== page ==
THE PAIN MOVEMENT
The 1980s marked the start of the “pain movement”, which centers on the idea that patients have a right to not be in pain.
An April 2017 paper published in Drug and Alcohol Dependence charts the historical course of this movement. It shows that in the mid-to-late 1980s, palliative care specialists began to advocate for the use of opioids in cancer patients.
At the same time, the World Health Organization created cancer-pain treatment guidelines, which, for the first time, recommended the use of opioids.
The 1986 guidelines reassure patients that they don’t need to worry about dependence stating: “Psychological dependence is not an issue when strong opioids are taken to relieve cancer pain.”
Next, came the American Pain Society’s “Pain the Fifth Vital Sign” campaign in 1996. The society aimed to elevate the importance of pain assessment and measurement to the status of the other four vital signs — pulse, temperature, respiration rate, and blood pressure.
“If pain were assessed with the same zeal as other vital signs are, it would have a much better chance of being treated properly,” said APS President James Campbell in his presidential address to the Society on November 11, 1996.
He also stated: “We need to train doctors and nurses to treat pain as a vital sign.”
The campaign’s first major success came three years later in 1999 when the Veteran’s Health Administration officially adopted pain as the fifth vital sign.
According to a database maintained by the Drug Enforcement Administration that tracks the path of every single pain pill sold in the United States (from manufacturers and distributors to pharmacies in every town and city), the surge of legal pain pills that fueled the prescription opioid epidemic has resulted in nearly 100,000 deaths from 2006 through 2012 alone.
Just six companies (McKesson, Walgreens, Cardinal Health, AmerisourceBergen, CVS, and Walmart) distributed 75 percent of the pills during this period according to an analysis of the database by The Washington Post.
Three companies manufactured 88 percent of the opioids: SpecGx (a subsidiary of Mallinckrodt), Actavis Pharma and Par Pharmaceutical (a subsidiary of Endo Pharmaceuticals). Further, the volume of the pills handled by the companies skyrocketed as the epidemic surged, increasing about 51 percent from 8.4 billion in 2006 to 12.6 billion in 2012.
By contrast, doses of morphine, a well-known treatment for severe pain, averaged slightly more than 500 million a year during the period. Purdue Pharma, which some allege sparked the epidemic in the 1990s with its introduction of OxyContin, its version of oxycodone, was ranked fourth among manufacturers with about 3 percent of the market.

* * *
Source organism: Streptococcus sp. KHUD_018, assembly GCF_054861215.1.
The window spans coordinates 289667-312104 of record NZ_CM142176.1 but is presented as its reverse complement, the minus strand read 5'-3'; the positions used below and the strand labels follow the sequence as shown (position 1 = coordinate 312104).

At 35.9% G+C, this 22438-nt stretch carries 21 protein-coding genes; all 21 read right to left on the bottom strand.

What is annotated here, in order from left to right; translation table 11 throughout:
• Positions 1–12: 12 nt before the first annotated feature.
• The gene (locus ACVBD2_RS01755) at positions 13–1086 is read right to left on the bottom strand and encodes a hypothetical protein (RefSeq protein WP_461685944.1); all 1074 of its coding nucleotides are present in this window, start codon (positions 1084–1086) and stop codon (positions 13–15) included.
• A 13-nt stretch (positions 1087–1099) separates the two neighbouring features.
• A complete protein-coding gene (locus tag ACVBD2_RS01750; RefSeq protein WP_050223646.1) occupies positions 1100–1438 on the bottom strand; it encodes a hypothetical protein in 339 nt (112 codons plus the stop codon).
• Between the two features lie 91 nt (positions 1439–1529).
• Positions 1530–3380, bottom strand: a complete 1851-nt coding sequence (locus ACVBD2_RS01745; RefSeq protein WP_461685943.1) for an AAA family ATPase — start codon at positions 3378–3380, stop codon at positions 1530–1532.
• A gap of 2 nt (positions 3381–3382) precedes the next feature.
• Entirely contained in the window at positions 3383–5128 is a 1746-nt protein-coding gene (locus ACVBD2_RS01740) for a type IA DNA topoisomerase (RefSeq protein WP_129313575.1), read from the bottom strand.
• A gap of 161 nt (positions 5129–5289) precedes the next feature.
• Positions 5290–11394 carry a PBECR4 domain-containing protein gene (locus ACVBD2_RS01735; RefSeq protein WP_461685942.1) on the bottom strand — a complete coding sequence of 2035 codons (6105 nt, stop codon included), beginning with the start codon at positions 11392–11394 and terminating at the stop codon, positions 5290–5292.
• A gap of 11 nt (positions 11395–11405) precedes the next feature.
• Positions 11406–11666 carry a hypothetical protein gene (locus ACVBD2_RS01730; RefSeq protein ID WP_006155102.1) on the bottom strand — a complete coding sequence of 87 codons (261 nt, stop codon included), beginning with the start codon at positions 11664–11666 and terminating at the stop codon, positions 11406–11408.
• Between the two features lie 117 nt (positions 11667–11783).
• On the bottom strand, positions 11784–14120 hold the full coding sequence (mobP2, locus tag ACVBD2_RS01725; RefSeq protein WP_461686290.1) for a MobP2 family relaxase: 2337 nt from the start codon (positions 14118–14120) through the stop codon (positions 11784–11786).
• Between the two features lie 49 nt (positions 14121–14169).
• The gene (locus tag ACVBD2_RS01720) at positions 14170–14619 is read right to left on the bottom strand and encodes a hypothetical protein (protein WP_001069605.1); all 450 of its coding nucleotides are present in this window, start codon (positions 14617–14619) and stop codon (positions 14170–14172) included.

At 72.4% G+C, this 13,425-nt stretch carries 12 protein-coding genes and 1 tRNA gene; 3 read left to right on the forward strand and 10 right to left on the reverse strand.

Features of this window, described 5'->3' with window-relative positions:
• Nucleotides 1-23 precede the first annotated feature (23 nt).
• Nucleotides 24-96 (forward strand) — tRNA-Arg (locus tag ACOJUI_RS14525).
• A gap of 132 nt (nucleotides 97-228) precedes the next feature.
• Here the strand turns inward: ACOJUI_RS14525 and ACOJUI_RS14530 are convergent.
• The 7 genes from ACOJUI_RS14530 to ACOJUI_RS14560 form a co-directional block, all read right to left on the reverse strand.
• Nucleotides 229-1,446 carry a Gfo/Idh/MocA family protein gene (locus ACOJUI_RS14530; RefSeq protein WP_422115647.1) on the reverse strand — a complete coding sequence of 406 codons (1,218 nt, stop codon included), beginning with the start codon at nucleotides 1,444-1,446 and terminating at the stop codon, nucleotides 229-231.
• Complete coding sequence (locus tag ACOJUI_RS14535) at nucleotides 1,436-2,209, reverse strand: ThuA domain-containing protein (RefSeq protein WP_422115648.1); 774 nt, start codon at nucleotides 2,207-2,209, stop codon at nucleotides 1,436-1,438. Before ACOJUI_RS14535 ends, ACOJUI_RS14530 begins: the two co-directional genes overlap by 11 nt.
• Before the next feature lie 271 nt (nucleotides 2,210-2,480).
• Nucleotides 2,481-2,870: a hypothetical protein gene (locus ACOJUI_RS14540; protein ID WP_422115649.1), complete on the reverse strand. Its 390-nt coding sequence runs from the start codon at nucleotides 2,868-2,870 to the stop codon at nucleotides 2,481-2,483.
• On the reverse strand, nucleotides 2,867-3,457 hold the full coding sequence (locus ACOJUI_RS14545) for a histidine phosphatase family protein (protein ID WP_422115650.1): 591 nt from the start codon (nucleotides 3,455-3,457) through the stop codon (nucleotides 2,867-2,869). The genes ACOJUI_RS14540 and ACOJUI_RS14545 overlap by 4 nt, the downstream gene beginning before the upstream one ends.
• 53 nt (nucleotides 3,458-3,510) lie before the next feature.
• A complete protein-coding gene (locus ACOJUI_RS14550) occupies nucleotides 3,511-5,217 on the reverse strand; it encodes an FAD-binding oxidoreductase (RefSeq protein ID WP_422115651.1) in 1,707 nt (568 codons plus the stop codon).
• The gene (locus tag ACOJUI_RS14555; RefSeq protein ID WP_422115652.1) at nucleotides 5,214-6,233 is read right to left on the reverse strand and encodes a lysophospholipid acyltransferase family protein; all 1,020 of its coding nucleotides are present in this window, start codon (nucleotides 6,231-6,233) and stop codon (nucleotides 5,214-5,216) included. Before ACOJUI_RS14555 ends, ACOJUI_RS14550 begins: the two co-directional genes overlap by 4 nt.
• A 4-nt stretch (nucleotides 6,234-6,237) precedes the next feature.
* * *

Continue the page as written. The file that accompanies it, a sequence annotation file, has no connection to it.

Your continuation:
Overall, the opioid epidemic has had three phases: the first was dominated by prescription opioids, the second by heroin, and the third by cheaper but more potent synthetic opioids such as fentanyl (more on that in Part 2 of this series).
THE BLAME GAME BEGINS
Those 10 companies, along with about a dozen others, are now being sued in federal court in Cleveland by nearly 2,000 cities, towns and counties alleging that they conspired to flood the nation with opioids.
The companies, in turn, have blamed the epidemic on overprescribing by doctors and pharmacies and on customers who abused the drugs. The companies say they were working to supply the needs of patients with legitimate prescriptions desperate for pain relief.
As more and more towns and cities became inundated by pain pills, they filed federal lawsuits against the drug industry, alleging that opioids from the companies were devastating their communities. They alleged the companies not only failed to report suspicious orders, but they also filled those orders to maximize profits.
The claim that OxyContin was less addictive than other opioid painkillers was untrue — Purdue Pharma knew that it was addictive, as it admitted in a 2007 lawsuit that resulted in a $635 million US fine for the company. But doctors and patients were unaware of that at the time the claim was made, so they kept prescribing the drug to their patients.
As the hundreds of lawsuits began to pile up, they were consolidated into one centralized case in the U.S. District Court in Cleveland.
The opioid litigation is now larger in scope than the tobacco litigation of the 1980s, which resulted in a $246 billion settlement over 25 years.
In May, Purdue settled with the Oklahoma attorney general for $270 million. The Justice Department announced a $35 million agreement with Mallinckrodt in 2017 to settle allegations that the company didn’t alert the DEA about excessive or suspicious orders of prescription opioids between 2008 and 2012.
In 2008, the DEA brought a case against McKesson and Cardinal Health, accusing the nation’s largest and second-largest drug distributors of shipping millions of doses of painkillers to online and retail pharmacies without notifying the DEA of signs that the drugs were being diverted to the black market.
McKesson wound up paying a $150 million fine, a record amount for a diversion case. Cardinal settled the case by paying a $34 million fine and both companies promised to improve its suspicious monitoring programs. CVS also paid a $22 million fine.
The obvious question to all these previous and pending lawsuits: will they help?
A positive note is that these lawsuits provide a lot of publicity about the problems of opioid overuse and abuse.
Warning the public is a good thing and the opioid epidemic has racked up considerable cost, so recouping some of the costs is seen by the general public to be very reasonable.
But, as with most things, the Opioid Epidemic is a complicated issue and there are many factors to consider moving forward.